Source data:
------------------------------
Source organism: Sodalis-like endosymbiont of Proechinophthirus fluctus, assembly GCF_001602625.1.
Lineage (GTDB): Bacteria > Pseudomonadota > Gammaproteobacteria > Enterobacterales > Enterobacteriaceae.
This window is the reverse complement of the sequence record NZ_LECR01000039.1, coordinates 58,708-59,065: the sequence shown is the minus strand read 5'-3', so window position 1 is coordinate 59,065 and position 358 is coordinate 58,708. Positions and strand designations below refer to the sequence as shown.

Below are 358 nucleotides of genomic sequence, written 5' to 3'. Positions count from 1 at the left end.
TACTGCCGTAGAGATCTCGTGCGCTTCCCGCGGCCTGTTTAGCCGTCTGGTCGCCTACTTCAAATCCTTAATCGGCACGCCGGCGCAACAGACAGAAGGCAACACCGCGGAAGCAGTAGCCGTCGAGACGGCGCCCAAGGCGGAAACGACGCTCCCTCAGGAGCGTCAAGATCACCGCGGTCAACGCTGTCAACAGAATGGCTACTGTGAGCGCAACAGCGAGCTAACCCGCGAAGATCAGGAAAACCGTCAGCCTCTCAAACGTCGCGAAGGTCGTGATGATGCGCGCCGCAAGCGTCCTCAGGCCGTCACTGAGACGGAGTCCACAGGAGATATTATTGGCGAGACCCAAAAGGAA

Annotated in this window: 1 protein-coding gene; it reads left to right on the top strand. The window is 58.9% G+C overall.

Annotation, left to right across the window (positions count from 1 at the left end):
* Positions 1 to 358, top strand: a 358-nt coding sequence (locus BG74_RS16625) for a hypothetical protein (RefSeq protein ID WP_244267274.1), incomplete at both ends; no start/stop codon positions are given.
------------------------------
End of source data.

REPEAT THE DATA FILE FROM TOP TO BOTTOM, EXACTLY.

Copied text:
Source organism: Sodalis-like endosymbiont of Proechinophthirus fluctus, assembly GCF_001602625.1.
Lineage (GTDB): Bacteria > Pseudomonadota > Gammaproteobacteria > Enterobacterales > Enterobacteriaceae.
This window is the reverse complement of the sequence record NZ_LECR01000039.1, coordinates 58,708-59,065: the sequence shown is the minus strand read 5'-3', so window position 1 is coordinate 59,065 and position 358 is coordinate 58,708. Positions and strand designations below refer to the sequence as shown.

Below are 358 nucleotides of genomic sequence, written 5' to 3'. Positions count from 1 at the left end.
TACTGCCGTAGAGATCTCGTGCGCTTCCCGCGGCCTGTTTAGCCGTCTGGTCGCCTACTTCAAATCCTTAATCGGCACGCCGGCGCAACAGACAGAAGGCAACACCGCGGAAGCAGTAGCCGTCGAGACGGCGCCCAAGGCGGAAACGACGCTCCCTCAGGAGCGTCAAGATCACCGCGGTCAACGCTGTCAACAGAATGGCTACTGTGAGCGCAACAGCGAGCTAACCCGCGAAGATCAGGAAAACCGTCAGCCTCTCAAACGTCGCGAAGGTCGTGATGATGCGCGCCGCAAGCGTCCTCAGGCCGTCACTGAGACGGAGTCCACAGGAGATATTATTGGCGAGACCCAAAAGGAA

Annotated in this window: 1 protein-coding gene; it reads left to right on the top strand. The window is 58.9% G+C overall.

Annotation, left to right across the window (positions count from 1 at the left end):
* Positions 1 to 358, top strand: a 358-nt coding sequence (locus BG74_RS16625) for a hypothetical protein (RefSeq protein ID WP_244267274.1), incomplete at both ends; no start/stop codon positions are given.